In this thread we were talking about ESX Boot Luns. Now the confusion is this, should be pick type VMware since this is ESX or Linux since the guest OS is Linux? Well, technically it should be type Linux since you will be installing EXT3 in the LUN not VMFS. ( I guess we could list the filesystems instead of the OS types and that might help the confusion) however since both Type VMware and Type Linux have an offset of 0 then it doesn't really matter.

Now we also make an assumption that you will either install a single partition/filesystem into the LUN or insure that each partition will have the same offset and alignment. Unfortunately with ESX this is not the case. The ESX boot image has several partitons a few of which have a different starting offset. This means we can't offset the LUN on the NetApp and get all the partitions to line up correctly.

Again though, not to worry, the ESX boot image does so little IO that is isn't worth worrying about.   ONTAP is able to handle a reasonable amount of misaligned IO with minimal performance impact and this would be the case for the ESX boot LUNS.

Now I won't go too deep into the VM alignment problem since this thread was about the ESX boot LUNS not the VM datastores but someone brought it up so here is the important difference. The challenge with VM datastore LUNs is the fact you are dealing with 2 file systems. Yes you select type VMware which is insure the VMFS file system aligns with the NetApp WAFL layout but then on top of the VMFS you install NTFS or EXT3 which may or may not align with everything below it...Thus misalignment.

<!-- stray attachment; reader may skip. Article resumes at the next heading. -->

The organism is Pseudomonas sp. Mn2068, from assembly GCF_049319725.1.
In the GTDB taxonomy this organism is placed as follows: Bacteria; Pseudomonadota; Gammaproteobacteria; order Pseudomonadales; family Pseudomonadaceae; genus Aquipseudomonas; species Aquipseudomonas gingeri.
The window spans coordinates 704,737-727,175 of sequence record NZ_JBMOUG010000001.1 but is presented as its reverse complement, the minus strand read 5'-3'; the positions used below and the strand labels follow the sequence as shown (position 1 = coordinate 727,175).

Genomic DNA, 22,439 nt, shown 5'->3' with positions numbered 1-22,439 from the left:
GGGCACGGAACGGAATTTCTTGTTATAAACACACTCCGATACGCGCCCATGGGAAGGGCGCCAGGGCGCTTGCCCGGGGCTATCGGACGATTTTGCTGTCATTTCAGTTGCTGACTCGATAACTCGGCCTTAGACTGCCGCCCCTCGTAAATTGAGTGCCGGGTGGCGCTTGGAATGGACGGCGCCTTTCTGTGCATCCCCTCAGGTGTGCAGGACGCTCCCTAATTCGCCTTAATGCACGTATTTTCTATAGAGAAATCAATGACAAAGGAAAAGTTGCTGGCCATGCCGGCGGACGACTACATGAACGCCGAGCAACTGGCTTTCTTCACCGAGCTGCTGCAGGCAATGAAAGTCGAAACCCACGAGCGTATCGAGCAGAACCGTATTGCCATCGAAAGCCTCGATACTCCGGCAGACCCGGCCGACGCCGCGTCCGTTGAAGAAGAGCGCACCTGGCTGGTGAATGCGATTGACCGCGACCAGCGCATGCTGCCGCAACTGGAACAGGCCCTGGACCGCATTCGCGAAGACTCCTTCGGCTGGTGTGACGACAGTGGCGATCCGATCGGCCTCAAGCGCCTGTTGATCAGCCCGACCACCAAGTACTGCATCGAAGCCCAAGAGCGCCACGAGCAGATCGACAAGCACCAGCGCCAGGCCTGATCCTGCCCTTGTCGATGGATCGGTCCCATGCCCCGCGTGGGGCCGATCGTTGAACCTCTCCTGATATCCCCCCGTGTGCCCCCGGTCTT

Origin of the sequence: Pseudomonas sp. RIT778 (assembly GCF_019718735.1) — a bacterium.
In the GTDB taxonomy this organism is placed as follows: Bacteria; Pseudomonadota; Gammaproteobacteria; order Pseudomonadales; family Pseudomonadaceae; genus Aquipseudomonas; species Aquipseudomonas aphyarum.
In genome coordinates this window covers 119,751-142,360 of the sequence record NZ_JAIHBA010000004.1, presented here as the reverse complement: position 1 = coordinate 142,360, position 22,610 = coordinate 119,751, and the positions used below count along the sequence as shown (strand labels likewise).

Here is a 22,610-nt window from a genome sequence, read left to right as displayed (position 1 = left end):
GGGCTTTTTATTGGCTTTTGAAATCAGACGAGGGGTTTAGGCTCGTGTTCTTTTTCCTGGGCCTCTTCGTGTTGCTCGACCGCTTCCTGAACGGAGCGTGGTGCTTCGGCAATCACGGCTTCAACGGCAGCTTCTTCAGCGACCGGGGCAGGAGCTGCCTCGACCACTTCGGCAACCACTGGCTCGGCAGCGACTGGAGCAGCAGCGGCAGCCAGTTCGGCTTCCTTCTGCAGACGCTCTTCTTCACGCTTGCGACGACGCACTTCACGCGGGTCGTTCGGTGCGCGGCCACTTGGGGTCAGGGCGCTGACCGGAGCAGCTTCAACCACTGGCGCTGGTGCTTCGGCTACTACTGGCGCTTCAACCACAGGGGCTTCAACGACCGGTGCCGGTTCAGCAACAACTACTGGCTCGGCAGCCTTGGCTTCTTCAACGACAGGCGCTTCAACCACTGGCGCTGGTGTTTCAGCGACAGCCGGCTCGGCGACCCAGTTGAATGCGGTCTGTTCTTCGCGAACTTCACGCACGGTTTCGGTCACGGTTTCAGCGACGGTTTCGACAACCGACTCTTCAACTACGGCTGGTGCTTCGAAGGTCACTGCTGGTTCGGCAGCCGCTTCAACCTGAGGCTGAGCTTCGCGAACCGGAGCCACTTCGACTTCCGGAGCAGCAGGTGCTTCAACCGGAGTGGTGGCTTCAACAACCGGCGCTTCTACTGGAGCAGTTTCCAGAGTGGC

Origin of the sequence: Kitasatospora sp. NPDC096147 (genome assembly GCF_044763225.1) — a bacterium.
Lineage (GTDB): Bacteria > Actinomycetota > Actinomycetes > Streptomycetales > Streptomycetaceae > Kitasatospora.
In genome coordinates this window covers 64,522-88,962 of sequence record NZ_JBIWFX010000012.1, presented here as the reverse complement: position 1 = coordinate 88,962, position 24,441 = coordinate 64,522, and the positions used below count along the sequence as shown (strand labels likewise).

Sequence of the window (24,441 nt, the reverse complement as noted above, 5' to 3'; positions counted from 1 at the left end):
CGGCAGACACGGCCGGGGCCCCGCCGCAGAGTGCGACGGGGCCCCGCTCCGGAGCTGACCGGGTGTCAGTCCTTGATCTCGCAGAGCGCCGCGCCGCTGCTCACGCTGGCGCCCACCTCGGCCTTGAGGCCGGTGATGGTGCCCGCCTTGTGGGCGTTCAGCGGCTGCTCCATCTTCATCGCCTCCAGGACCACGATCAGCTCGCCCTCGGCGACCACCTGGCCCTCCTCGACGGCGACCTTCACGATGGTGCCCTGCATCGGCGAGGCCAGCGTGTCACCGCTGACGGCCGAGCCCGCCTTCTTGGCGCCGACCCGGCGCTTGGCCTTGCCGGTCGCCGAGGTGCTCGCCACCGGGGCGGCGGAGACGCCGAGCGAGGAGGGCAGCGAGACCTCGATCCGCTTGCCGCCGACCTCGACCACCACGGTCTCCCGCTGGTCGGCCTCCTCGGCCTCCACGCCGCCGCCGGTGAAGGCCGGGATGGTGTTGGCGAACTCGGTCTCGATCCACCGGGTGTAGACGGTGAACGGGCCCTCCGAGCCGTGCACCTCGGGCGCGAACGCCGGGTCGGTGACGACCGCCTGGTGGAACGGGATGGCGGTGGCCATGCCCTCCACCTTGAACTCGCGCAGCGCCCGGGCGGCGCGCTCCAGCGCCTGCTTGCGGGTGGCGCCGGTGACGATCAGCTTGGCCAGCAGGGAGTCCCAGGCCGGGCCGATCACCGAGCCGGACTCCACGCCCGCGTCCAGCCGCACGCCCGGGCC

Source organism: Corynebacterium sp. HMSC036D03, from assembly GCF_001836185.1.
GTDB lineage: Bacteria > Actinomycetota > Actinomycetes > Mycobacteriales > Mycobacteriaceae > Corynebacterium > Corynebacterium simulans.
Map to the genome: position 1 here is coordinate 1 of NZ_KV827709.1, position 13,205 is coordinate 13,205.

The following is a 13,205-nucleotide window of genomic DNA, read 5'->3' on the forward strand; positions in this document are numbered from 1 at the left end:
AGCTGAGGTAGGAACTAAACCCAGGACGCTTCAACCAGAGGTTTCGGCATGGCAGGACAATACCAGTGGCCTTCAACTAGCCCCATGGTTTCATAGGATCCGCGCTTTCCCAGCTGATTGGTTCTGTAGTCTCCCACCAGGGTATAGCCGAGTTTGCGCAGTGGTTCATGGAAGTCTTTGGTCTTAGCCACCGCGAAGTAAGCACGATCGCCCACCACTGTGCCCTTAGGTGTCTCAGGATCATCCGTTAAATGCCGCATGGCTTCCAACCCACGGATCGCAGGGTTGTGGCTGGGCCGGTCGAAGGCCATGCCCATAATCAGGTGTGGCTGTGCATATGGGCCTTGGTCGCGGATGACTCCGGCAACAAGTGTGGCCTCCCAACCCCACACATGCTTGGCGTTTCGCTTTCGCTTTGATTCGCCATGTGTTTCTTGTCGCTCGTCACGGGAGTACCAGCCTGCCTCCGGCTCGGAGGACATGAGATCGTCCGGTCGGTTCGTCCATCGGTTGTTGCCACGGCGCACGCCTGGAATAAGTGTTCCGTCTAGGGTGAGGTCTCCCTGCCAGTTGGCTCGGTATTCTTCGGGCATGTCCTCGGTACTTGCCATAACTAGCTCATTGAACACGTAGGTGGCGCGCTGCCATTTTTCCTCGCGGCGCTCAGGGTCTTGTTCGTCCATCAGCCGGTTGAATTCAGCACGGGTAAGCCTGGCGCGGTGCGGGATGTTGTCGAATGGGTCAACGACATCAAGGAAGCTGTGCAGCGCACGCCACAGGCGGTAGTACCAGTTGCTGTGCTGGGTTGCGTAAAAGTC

I hope this helps


Misalignment can affect the performance of all of the disks in the aggregate since the misaligned I/O is across all of the disks in the aggregate.  You can see how the disks are performing by running:

statit -b

(wait 10 seconds)

statit -e

You may have to run 'priv set advanced' or 'priv set diag' to see these commands, don't forget to run 'priv set' to end advanced or diag mode.


Yes, this is known. One of the partitions that ESX creates is misaligned. Since it is a single partition within the LUN it is impossible to correct. However after boot ESX rarely ever touches these LUNs so I would not worry about then generating Misalignment.


yes. luns created via oncommand or command line will be misaligned.

best is to create them via snapdrive.

good luck



NetApp best practices state that the swap files for VMs should always be on local disk to avoid alignment issues.  Have you spun up any VMs yet?